I need help. Those three little words can be extraordinarily vulnerable and can feel extremely uncomfortable. Why is it so hard? Unfortunately, so much of our culture has led us to believe that asking for help is weak, or that we aren’t capable or able to handle our life if we need support. So, how do we do it, especially if we don’t have friends, a strong peer network, or established support systems in place?
Ways to Overcome Fear, and Seek Out Support
- Brainstorm people or resources that could potentially be helpful. Start slow, especially if you are feeling vulnerable connecting in person. Hop online first if it’s easier, and find forums, group chats, or blogs that address your needs, or could provide assistance. Attend a recovery meeting, connect with a sponsor or counselor, or seek out a community resource center or meet up designed to support shy folks, introverts, or those struggling to ask for help.
- Remind yourself that the truth is, even the most solitary and self-sufficient people need help sometimes. Think about the people in your life. Do you truly believe they got where they are without help? Trying to normalize the giving and receiving of help might make it easier to seek it out. Also, remember that a lot of people become helpers because they received help, and they want to pay it forward. Try not to make assumptions and instead, let people show you their intentions.
- Look at how the statement, “I can do it alone,” or “I don’t need help,” might actually be a defense mechanism, that comes from pain, disappointment, or heartbreak in your life.
Reflect on your past either by yourself, with a sponsor, or with a counselor.
When have people let you down, or not shown up for you?
Could your experience be part of the reason it’s so hard to ask for help?
What other pains and traumas have gotten in the way of you asking for help?
Ask yourself, what would it be like if I tried something new, and asked for help?
- Address feeling like a burden. When did you learn it wasn’t safe or okay to ask for help?
What happened that led you to believe that asking for help was weak or shameful?
Look at what may have been barriers to asking for help in the past, ego, shame, self-loathing, fear of letting people down?
- Connect with members of your family that you trust and lean on them for support. Extend an invitation to spend time together. Be with people that love and support you and that want to see you succeed. Take your time with your words, speak from your heart, and ask for help. Express how hard it is to ask for help, and how scared you feel. Naming our feeling is a strategy to break the tension, diffuse the difficulty, and may lead to a more candid and compassionate conversation.
- If you don’t have friends to call upon, try not to feel discouraged. Now is an opportunity to define new helpful support systems. Attend recovery groups, join a sports team or a book club, take a cooking or pottery class, or go to spoken word events. Set manageable and realistic goals in connecting with people. The first intention can be just to show up, and then a second goal can be to connect with a new person.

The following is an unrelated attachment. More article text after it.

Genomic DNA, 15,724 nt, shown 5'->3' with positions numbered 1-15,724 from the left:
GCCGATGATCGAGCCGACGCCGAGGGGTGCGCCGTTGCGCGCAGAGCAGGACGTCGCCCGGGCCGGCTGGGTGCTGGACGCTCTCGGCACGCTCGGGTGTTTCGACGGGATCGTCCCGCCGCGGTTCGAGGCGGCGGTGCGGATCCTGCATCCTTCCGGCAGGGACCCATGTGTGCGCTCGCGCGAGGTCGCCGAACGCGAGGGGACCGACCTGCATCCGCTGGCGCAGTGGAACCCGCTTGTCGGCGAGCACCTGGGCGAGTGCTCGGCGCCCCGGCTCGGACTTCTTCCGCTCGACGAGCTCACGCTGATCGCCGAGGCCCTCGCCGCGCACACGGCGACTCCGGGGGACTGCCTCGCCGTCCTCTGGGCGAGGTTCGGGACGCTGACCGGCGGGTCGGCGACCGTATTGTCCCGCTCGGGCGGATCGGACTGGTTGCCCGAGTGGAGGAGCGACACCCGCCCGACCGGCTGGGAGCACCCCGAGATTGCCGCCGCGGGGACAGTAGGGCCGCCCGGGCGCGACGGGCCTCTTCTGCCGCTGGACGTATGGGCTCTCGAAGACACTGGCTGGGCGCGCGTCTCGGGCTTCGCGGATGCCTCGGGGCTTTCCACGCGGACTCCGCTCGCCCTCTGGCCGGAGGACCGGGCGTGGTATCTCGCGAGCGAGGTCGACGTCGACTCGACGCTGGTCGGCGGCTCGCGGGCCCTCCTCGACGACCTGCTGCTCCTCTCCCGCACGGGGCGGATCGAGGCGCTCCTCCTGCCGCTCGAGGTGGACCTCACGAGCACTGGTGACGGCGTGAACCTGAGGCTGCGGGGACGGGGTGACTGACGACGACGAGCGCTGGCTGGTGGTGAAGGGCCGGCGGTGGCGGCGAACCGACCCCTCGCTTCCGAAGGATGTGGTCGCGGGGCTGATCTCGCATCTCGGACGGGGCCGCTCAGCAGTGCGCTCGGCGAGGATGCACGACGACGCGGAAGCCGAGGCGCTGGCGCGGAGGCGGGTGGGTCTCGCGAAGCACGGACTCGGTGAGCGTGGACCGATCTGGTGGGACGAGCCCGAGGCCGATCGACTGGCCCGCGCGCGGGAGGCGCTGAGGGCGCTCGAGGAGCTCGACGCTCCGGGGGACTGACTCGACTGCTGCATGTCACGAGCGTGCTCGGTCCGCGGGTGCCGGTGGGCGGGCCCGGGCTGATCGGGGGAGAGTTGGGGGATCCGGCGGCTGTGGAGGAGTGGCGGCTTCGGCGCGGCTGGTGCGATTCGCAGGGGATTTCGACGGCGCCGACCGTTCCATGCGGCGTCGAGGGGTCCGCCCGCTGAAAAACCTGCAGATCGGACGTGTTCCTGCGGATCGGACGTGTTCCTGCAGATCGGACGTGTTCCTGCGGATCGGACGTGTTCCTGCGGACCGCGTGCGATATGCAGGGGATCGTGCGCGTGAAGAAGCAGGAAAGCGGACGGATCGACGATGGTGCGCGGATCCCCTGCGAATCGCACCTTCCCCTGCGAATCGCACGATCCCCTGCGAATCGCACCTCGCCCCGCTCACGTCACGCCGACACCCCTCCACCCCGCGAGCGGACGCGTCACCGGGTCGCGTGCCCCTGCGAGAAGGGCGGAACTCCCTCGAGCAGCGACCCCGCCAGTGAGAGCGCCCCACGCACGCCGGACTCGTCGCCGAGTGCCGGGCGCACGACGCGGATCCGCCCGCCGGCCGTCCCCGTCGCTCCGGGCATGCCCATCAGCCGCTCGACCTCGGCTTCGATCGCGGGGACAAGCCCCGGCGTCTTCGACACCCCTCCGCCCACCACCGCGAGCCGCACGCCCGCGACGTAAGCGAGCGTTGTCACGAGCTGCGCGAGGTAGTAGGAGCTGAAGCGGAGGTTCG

- Volunteering is a great way to find peers and get connected to a meaningful group of people that could support you. This might be an especially helpful idea if it is hard to receive help without giving something in return. Volunteering and receiving support will create a relationship of reciprocity. It can also boost self-esteem if you feel good about the work you are doing to help your local neighborhood or community.
- If it still feels hard to ask for help for yourself, think about what you will do with the tools, resources, and support you receive. How can you use your life to help others?
What information or lessons can you share with others? Will you help others, as you have received help? Use this for motivation.
- If someone says no, and that they aren’t able to help you, see it as a limit and a boundary, and don’t take it personally. Limits and boundaries don’t mean that someone doesn’t care about you, it simply means that they were honest with what they could do. That honesty is something to be appreciated, as it could prevent disappointment and heartbreak down the road.
- Remember to be clear, realistic, and open-hearted when you are asking for help.
Help can look like listening, sharing a resource, giving or receiving advice, holding space, or drawing from experience. Help can be simply being there, help can be checking in, help can be words of encouragement, help can be an errand, help can be love and support.
- Asking ourselves for help is an effective and excellent practice to stay in tune with ourselves and what we truly need. We can ask ourselves to hold on, to keep going, to stay connected and committed, and to reach out to others during difficult times.
Sometimes the strongest and the bravest thing we can do is ask for help, and it can be the most beautiful gift we give ourselves. Never forget, you deserve all of the support, help, and encouragement you need. Is it time for you to ask for help?
At Ashley Addiction Treatment, we are here to help you heal from substance use, find empowering and healthy resources, and develop sustainable support systems. We are committed to walking the path of recovery by your side and will provide comprehensive and therapeutic support every step of the way. You deserve to feel confident and proud when you seek help, support, and guidance. You are worth everything you want.
Our peaceful campus is located on the banks of the Chesapeake Bay, in Northern Maryland. For more information, or to take the next steps, contact us at 800-799-4673.